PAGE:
I wasn't wild about seeing The Band's Visit. From the publicity materials, it looked like another one of those watered-down, Hallmarky foreign-language films that have slowly seeped into the American box office, stuff like Like Water for Chocolate, Il Postino or Life Is Beautiful that appeals to wide audiences without ever rising above pure fluff. (Many of these films fell under Harvey Weinstein's scissors, and were each similarly shaped according to his commercial instincts.) But happily The Band's Visit has its own rhythms and personality apart from all this. It's a crowd-pleaser, to be sure, but an expertly crafted and hugely rewarding one.

Written and directed by Eran Kolirin, making his feature debut, the film is a member of that great, but underused genre: disparate personalities thrown together by unexpected circumstances, like Hitchcock's Lifeboat (1944), Sidney Lumet's 12 Angry Men (1957) or John Hughes' The Breakfast Club (1985). The Band's Visit sets up its visual displacement right away, as the eight members of the Alexandria Ceremonial Police Band from Egypt wait at an Israeli airport, on an almost abandoned, sun-baked platform, vainly hoping that their hosts will pick them up. They stand, starch-stiff in their immaculate uniforms, silent instruments crated at their feet. The leader, Tawfiq (Sasson Gabai, also in Rambo III -- no kidding) decides to take action. He orders the band's youngest member, a tall ladies man, Khaled (Saleh Bakri) to get directions. But in speaking to an attractive girl behind a counter, he gets the wrong pronunciation and the band winds up in a desolate town on the far side of the country.


By the time the mistake is discovered, there are no more busses for the rest of the day. Fortunately, there's a café. Its loose, laid-back manager Dina (Ronit Elkabetz, from Late Marriage and Amos Gitai's Alila) offers to help them out for the night. The eight members split up to stay with Dina and her friends in their small dwellings; Tawfiq and Khaled end up with Dina herself. The sensuous and playful Dina invites the sad, withdrawn Tawfiq out for dinner, while Khaled ends up tagging along on a disastrous double-date to a roller disco. Another band member is charged with phoning the Egyptian embassy, but must share the public phone with a local who waits -- every night -- for a call from his girlfriend. Tawfiq's right-hand man Simon (Khalifa Natour), who has waited years for his own chance to conduct, learns his own life lessons while staying with the out-of-work Itzik (Rubi Moscovich).

Of course, Kolirin is setting up a parable about Israeli-Arab relations, but the magic of The Band's Visit is that all these situations and relationships dance right on the edge of cutesy and just a hair's breadth away from sentimental. It takes a great deal of skill to strike this balance and effectively pull it off; it's perhaps even more difficult than pulling off a complicated three-hour epic with thousands of extras, props, costumes and effects. You can see just how close Kolirin comes to disaster in some of the movie's publicity stills, with characters posing in silly, joyous ways. But a closer look reveals how completely Kolirin has understood his subjects and their physical surroundings. When Dina and Tawfiq are onscreen together, they're like apples and oranges; he's rigid and emotionally closed, while she's limpid and invitingly sensual. She flirts with him and he politely resists. But Kolirin keeps these physical attributes firmly within the characters and their personalities; they do not turn into cartoons merely to illustrate Kolirin's point.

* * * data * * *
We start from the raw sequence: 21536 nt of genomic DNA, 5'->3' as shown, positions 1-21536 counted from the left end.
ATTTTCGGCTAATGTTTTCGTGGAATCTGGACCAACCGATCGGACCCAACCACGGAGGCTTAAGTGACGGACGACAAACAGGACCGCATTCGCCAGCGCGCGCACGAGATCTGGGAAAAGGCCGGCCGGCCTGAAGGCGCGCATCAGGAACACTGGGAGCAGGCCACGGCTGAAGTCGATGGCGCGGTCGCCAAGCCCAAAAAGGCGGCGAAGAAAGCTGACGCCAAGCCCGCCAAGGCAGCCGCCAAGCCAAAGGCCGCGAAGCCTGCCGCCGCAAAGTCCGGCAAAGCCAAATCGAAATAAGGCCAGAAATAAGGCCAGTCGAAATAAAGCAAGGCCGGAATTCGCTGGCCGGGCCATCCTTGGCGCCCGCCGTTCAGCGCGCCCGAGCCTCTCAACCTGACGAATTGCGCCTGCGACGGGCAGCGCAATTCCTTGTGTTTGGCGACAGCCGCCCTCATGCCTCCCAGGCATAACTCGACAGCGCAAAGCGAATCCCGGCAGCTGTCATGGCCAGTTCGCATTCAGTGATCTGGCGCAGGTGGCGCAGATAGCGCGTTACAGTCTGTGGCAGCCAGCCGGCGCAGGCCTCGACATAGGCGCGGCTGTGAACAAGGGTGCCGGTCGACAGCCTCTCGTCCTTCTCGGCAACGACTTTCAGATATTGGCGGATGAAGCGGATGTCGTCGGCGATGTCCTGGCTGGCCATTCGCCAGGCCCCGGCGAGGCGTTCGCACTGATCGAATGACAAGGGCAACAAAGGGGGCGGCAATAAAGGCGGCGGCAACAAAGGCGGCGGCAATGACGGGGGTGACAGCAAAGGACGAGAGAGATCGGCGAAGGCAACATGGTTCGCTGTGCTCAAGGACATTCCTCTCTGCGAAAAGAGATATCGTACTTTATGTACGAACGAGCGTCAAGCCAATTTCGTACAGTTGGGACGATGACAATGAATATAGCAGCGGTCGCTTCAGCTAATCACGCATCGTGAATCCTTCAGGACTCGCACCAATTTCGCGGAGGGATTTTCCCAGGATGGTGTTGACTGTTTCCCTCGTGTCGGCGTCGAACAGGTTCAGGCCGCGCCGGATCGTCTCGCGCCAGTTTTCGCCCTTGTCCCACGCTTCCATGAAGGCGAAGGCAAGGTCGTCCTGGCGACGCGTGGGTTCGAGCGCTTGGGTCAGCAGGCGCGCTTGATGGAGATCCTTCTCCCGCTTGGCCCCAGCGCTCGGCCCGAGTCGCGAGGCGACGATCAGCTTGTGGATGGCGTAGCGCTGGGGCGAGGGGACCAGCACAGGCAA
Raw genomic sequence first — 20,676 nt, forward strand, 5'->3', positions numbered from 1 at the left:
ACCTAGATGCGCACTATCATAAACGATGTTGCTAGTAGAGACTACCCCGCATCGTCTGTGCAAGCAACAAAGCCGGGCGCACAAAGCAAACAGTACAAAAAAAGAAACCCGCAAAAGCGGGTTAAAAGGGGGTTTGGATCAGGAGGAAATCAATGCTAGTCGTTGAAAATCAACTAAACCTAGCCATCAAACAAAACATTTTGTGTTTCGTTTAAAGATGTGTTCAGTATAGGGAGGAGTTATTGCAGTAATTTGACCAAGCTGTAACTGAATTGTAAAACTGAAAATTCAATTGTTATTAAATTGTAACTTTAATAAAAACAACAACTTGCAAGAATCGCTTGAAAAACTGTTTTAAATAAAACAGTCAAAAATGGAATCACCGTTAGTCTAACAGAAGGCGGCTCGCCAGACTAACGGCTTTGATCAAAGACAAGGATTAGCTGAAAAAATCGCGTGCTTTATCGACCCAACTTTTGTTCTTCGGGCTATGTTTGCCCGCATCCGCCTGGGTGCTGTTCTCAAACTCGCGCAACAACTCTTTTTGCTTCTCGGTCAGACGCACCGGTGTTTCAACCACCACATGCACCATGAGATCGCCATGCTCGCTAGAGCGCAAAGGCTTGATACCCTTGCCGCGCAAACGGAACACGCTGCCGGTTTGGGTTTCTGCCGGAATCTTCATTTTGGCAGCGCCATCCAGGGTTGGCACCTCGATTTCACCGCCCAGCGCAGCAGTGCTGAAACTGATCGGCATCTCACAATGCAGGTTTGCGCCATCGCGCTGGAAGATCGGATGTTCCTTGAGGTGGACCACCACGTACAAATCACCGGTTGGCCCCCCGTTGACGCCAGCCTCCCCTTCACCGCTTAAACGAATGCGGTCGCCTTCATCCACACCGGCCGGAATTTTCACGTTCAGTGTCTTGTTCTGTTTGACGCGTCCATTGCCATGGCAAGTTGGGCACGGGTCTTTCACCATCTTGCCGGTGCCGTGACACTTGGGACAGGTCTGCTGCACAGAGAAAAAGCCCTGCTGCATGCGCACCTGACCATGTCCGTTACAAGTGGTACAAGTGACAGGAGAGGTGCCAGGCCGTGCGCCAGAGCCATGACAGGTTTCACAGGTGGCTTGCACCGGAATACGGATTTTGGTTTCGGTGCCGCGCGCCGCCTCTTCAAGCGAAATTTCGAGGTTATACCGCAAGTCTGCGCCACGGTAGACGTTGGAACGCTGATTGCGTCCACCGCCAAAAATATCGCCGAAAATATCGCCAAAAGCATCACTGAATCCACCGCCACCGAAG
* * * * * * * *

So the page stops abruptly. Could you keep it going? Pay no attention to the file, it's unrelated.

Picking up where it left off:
Khaled throws an interesting bend in this straight-across opposites-attract dynamic. He's much more like Dina than his bandmate, confident and sensual. And Tawfiq and Khaled have fought just previous to their rescue, with Khaled's membership in the band threatened. Once again the director lays out this touchy dynamic in very interesting, visual ways. What makes the film such a great import is that the Egyptians and Israelis mainly use English to converse; the film, or at least the print I saw, provides subtitles, but only for those unaccustomed to thick accents. Likewise, Khaled likes to use Chet Baker as part of his pickup routine, complete with a sexy, crooned version of "My Funny Valentine."

But the overall effect of the English dialogue is that it elevates the characters to the same kind of new level of politeness. They relate to each other as outsiders, rather than as one group visiting another group. This also throws into relief the simple, but civilized concepts of being invited and visiting. It's very touching watching the characters regard one another and interact with one another with tentative curiosity; they almost spur one another on to better behavior. Sometimes when a guest leaves, there's a sense of relief; we can go back to relaxing and being ourselves. But when The Band's Visit ends we feel refreshed and fulfilled.

(For another take, see James Rocchi's TIFF review.)